Most of the uranium came from the Belgium Congo and it had to be refined down to the point where its isotopes could be separated. At this time the science relating to “nuclear fission” was still in its experimental period and it was unclear which of three envisioned enrichment processes was most efficient for separating isotopes of uranium-235.
The size and scale of the Manhattan Project is especially mind-boggling when you realize that it was built based on new and unproven science. Facilities within K-25 were built for testing the three experimental refining processes: Liquid Thermal Diffusion, Gaseous Diffusion, and Electromagnetic Separation. Gaseous Diffusion proved to be the most efficient method for extracting uranium-235 isotopes, but all three were ultimately used to refine enough isotopes in time to build “Little Boy,” the atomic bomb that was dropped on Hiroshima, Japan, on August 6, 1945.
The museum does a good job of giving visitors glimpses into the plant environment. The yellow “Criticality Unit #1” thankfully was never used. It was ready to spray borated water in case of an uncontrolled nuclear reaction, and the bicycle in the photo was one of many used to span the vast distances within the plant.
Looking at the size and scale of the entire project at Oak Ridge is it hard to imagine that this was only one of three secret sites being built simultaneously in the country…the others were Project-Y in Los Alamos, New Mexico and the Hanford Site in Washington State. There were other locations that played important roles in the work as well as indicated on this glass map with a mockup of “Little Boy” in the background.
The dropping of Little Boy, the first atomic bomb, helped lead to the end of the world’s deadliest conflict and ultimately led to a new era of science and technology. The U.S. had raced against Germany for the creation of this weapon. It was believed that the side that won this deadly race would also ultimately win the war. Germany was defeated in this race as well as the war effort, but the Japanese were still intent on fighting on to the last man. They did not initially respond to the dropping of this first bomb on Hiroshima on August 6, 1945, but they did surrender after the bombing of Nagasaki on August 9.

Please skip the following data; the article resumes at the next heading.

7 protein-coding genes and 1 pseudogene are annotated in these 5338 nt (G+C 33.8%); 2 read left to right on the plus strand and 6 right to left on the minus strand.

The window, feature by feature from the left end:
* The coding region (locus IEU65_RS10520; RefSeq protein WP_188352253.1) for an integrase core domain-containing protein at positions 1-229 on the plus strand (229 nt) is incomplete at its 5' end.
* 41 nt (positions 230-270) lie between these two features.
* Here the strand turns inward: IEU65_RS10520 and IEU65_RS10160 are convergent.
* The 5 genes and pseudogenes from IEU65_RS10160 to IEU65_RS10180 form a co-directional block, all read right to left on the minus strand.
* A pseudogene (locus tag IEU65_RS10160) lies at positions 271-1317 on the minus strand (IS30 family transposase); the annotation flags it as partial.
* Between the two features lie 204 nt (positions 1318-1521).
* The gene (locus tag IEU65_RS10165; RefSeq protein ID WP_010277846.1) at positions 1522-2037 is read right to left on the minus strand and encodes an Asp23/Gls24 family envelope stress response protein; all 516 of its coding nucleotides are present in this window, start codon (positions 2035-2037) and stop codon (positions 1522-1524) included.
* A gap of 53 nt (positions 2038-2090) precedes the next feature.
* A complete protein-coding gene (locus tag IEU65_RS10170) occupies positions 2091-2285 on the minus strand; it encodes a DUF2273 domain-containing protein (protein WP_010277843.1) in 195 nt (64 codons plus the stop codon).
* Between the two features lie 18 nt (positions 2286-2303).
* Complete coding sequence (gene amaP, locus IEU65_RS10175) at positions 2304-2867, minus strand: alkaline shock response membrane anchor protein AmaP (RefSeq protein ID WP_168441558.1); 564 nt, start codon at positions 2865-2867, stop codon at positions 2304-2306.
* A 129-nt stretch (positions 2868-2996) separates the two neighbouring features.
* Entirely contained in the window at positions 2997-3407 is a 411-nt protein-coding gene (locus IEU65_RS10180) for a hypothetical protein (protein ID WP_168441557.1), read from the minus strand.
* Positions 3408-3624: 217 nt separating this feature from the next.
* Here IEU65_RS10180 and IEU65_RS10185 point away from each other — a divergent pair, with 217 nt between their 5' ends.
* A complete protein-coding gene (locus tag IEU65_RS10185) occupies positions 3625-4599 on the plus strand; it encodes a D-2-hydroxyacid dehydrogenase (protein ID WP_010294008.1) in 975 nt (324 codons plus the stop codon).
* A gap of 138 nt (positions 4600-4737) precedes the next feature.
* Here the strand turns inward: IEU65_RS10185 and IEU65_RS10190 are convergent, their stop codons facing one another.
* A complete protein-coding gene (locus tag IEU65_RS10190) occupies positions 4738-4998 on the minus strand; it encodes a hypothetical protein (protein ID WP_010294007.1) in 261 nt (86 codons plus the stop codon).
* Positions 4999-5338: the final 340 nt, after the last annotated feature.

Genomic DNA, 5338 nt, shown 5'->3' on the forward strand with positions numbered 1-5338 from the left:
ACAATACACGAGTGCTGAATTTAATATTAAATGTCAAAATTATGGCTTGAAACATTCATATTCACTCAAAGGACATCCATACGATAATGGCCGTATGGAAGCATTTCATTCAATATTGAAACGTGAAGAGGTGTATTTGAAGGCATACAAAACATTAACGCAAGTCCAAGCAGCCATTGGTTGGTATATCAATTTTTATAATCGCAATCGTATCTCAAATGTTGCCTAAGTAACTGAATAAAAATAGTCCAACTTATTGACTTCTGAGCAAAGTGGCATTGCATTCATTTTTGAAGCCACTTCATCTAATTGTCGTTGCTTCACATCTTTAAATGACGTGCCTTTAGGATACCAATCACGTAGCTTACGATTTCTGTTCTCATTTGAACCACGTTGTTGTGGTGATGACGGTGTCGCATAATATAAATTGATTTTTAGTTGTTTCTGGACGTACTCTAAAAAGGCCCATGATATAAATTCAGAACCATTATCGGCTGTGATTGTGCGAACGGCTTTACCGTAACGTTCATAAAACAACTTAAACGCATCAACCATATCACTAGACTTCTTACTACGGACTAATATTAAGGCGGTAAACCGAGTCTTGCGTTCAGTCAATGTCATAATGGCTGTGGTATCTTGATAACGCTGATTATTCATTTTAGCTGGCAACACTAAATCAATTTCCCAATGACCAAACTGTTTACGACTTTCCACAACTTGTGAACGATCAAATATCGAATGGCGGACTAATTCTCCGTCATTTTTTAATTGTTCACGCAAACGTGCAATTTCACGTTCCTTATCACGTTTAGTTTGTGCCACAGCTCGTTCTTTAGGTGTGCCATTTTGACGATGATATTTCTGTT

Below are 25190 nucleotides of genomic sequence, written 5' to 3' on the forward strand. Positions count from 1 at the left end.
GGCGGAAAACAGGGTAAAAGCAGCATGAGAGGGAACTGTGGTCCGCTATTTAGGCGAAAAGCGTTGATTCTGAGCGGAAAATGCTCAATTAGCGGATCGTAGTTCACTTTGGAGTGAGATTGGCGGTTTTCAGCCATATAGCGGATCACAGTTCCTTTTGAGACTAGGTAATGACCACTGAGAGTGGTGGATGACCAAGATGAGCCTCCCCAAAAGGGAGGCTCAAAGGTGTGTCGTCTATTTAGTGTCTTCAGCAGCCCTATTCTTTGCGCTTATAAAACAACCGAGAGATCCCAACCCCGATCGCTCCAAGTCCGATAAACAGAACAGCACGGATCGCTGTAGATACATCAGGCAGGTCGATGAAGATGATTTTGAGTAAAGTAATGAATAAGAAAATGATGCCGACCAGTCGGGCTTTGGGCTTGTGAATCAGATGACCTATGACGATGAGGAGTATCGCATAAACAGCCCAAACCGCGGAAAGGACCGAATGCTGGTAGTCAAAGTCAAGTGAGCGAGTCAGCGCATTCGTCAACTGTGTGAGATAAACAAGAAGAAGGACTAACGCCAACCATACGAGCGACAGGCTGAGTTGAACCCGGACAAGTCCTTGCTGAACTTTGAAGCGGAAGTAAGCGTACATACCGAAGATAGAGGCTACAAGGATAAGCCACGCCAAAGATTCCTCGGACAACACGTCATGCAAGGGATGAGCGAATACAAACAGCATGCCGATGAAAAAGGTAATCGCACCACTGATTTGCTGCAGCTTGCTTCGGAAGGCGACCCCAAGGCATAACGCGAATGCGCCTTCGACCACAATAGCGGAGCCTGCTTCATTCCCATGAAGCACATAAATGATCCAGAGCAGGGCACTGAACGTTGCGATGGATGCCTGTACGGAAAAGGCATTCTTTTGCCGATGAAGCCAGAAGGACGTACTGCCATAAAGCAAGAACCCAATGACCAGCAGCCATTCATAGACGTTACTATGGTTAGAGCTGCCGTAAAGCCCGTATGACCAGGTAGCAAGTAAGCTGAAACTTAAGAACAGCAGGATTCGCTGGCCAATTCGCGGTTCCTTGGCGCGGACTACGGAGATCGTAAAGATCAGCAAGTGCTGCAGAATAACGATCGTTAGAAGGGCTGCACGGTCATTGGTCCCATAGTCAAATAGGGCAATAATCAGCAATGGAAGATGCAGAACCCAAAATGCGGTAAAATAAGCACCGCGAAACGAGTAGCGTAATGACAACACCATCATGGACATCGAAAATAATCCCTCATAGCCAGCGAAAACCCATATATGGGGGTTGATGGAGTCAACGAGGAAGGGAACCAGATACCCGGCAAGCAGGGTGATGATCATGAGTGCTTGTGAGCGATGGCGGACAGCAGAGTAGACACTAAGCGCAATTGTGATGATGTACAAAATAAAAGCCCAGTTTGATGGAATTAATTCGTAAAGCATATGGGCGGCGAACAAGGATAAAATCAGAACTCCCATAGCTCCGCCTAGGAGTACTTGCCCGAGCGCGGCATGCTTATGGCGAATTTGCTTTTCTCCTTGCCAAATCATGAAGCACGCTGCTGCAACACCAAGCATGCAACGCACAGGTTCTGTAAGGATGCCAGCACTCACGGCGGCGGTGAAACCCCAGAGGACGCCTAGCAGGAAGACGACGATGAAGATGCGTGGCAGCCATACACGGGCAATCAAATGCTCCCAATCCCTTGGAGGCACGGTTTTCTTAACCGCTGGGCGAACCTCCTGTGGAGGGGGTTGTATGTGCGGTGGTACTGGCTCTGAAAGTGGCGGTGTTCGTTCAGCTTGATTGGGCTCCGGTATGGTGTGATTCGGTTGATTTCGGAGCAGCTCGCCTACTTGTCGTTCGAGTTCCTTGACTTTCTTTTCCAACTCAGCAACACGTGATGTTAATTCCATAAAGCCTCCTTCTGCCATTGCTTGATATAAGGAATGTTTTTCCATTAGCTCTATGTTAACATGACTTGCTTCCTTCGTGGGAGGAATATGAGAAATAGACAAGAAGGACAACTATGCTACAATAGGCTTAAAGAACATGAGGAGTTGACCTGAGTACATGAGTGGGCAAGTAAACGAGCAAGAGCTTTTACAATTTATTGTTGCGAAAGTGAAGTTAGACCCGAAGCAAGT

One of the most amazing aspects of the Manhattan Project is the level of secrecy that was maintained by thousands of people for more than three years. Vice President Truman was not even aware of this work until he was sworn in as president after the death of Franklin D. Roosevelt.
Everywhere we toured in the center there were reminders not to speak of anything related to the work being done, and internal security agents were hired to further assure that secrets weren’t being discussed.
At the end of our tour we gathered, like a batch of new recruits, in a mockup of a briefing room. A photographically created Army officer enters and stands in the doorway adjacent to the movie screen. He explains that the film we are about to see will introduce us to the level of security that is paramount to achieving the task at hand. The short film and the creative presentation was a perfect way for us to close our visit to K-25.
Even after the war was over so much surrounding Oak Ridge has remained a mystery. The new K-25 History Center provides an opportunity to learn more about the plant’s operations. It is also a marvelous opportunity to better understand the history of that era and to “meet the thousands of people who came together to work and live in a locked world so secret that it didn’t even have a name.”
For more information on Oak Ridge you can visit my previous post on our first visit. Also, I’ve included a list of two highly recommended publications: City Behind a Fence by Charles W. Johnson and Charles O. Jackson; The Girls of Atomic City: The Untold Story of the Women Who Helped Win World War II by Denise Kiernan.